7:00 AM | The Dead Magician’s Final Trick
In the early 1900s, London was taken by storm by a magician billed as The Great Lafayette. Booked ten years in advance, getting to see him in person was a massive thrill---except for those who attended a fateful show on May 9, 1911. A fire broke out in the theater and ultimately killed several people, including the magician. His body was recovered and prepared for burial alongside his beloved dog, until workmen clearing through the rubble of the fire found him.... again. The second body was […]

October 15, 2014

11:57 PM | Pitfalls for new professional archaeology bloggers
This is the last of three posts for students in my Introduction to Professional Archaeology topic, as well as other people who are new to blogging about archaeology. You can read previous posts here and here. So you are considering starting a blog yourself—or have started one already. Great! In this post, I look at some of the […]
5:53 PM | Scary Clowns Plague California Towns
Scary, mysterious clowns have been spotted stalking two California towns. And it's not the first time. Continue reading →
3:54 PM | Second U.S. Ebola Patient Took Flight Just Before Diagnosis
The CDC is reaching out to all 132 passengers who flew on Frontier Airlines flight 1143 Cleveland to Dallas/Fort Worth on Oct. 13. Continue reading →
12:50 PM | DNews: Frozen Poop Pills Poised to Save Lives
In what might be the most disgusting medical blessing ever, scientists have found that a pill full of poop may be the key to curing some very pesky, and often deadly, bacterial infections.
9:00 AM | What if Rev Jenyns had agreed? Part II. Would evolutionary theory be different from a population perspective?
In yesterday's post I noted some general differences between Darwin's individual-centered theory of evolution, and AR Wallace's more population-focused ideas.  Of course they both developed their ideas with the kinds of knowledge and technology then available, so we can use them to represent differing points of view we might hold today, but must realize that that is symbolic rather than literal. They were who they were, both skilled and perceptive, but their ideas were subject to […]
8:32 AM | The Company That Sent Telegrams To Heaven
In the early 1980s, Gabe Gabor operated a Los Angeles--based company called Heaven’s Union that collected messages from bereaved family and friends for a fee. He then gave the missives to terminally ill people and paid them to deliver the messages, once they died, to residents beyond the Pearly Gates. The post The Company That Sent Telegrams To Heaven appeared first on KnowledgeNuts.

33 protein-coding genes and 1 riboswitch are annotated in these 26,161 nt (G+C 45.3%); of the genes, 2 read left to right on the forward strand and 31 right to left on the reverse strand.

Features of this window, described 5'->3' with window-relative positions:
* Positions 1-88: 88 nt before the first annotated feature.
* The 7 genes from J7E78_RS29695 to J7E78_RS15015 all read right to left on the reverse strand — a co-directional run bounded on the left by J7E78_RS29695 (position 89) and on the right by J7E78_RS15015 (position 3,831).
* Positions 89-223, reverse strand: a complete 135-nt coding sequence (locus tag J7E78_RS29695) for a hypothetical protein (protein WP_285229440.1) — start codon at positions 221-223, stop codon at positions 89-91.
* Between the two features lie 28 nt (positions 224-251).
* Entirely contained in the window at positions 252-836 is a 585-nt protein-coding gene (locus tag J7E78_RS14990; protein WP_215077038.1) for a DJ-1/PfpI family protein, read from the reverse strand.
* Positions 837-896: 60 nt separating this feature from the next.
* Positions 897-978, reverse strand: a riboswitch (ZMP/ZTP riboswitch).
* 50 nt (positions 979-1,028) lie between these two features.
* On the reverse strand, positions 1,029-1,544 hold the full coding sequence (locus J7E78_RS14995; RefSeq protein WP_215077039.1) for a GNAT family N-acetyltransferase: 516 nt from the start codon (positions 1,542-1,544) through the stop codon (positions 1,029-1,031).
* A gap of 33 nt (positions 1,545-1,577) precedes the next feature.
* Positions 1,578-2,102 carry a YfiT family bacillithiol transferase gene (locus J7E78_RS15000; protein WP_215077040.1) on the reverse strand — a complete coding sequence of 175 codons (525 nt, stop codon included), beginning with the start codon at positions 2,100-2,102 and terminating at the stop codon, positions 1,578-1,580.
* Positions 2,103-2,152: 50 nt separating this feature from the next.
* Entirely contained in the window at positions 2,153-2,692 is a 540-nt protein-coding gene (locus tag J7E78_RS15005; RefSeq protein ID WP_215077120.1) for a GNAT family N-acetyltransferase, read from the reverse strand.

October 14, 2014

10:14 PM | The benefits of blogging
In a post earlier this week I provided a brief account of why blogging is of interest to archaeologists and also touched on aspects of the history of ‘archaeo. blogging’. I’ve taken the time to do this to provide students in my Introduction to Professional Archaeology class with a background to blogging and social media in archaeology, which I […]
4:51 PM | DNews: Exposure Therapy Helps People Control Their Fears
Could a therapeutic regimen retrain a person's brain and rid it of its fears? That's the idea behind exposure therapy, and Trace has the answer.
3:49 PM | New Morbid Terminology: Overburden
As funerary archaeologists, we need to consider the whole range of behavior surrounding death and burial. This includes the ritual surrounding preparation of the body for burial, modes of transportation […]

McGowan, G. & Prangnell, J. (2014). A method for calculating soil pressure overlying human burials, Journal of Archaeological Science, DOI: 10.1016/j.jas.2014.09.016

1:40 PM | Elite Athletes Run the Risk of Bad Teeth
Athletes are often dogged by decaying teeth and gum disease, a problem in which sport drinks, high-carb diets and training regimens may play a part.
1:10 PM | Can You Get Ebola from a Sneeze?
Experts say Ebola could theoretically be spread by a sneeze, but that the chances of that happening are minute. Continue reading →
11:26 AM | DNews: Psychological Abuse the Most Common Childhood Trauma
Emotional abuse of children is the most prevalent and challenging form of neglect. So says the American Academy of Pediatrics. Why doesn't it seem to get the same attention as more visible forms of abuse?
10:29 AM | The Trail of the Yezidis
Guest Author: Eszter Spat   Already before the recent war in Iraq and Syria there appeared to be an increased interest in Yezidis in the last decades and one wonders how that is related...
9:00 AM | What if Rev Jenyns had agreed? Part I. Would evolutionary theory be different?
In 2006 I wrote an article about the long potential impact that historical quirks can have on science, based on the fact that in 1831 an Anglican cleric named Leonard Jenyns said "no, thanks" to an offer. It so happened that that offer was to be the naturalist on a surveying voyage to be undertaken by the Royal Navy. But Jenyns was interested in natural history as a hobby, rather than as a career, and he said he had to spend time with his parishioners and couldn't be away for the long years […]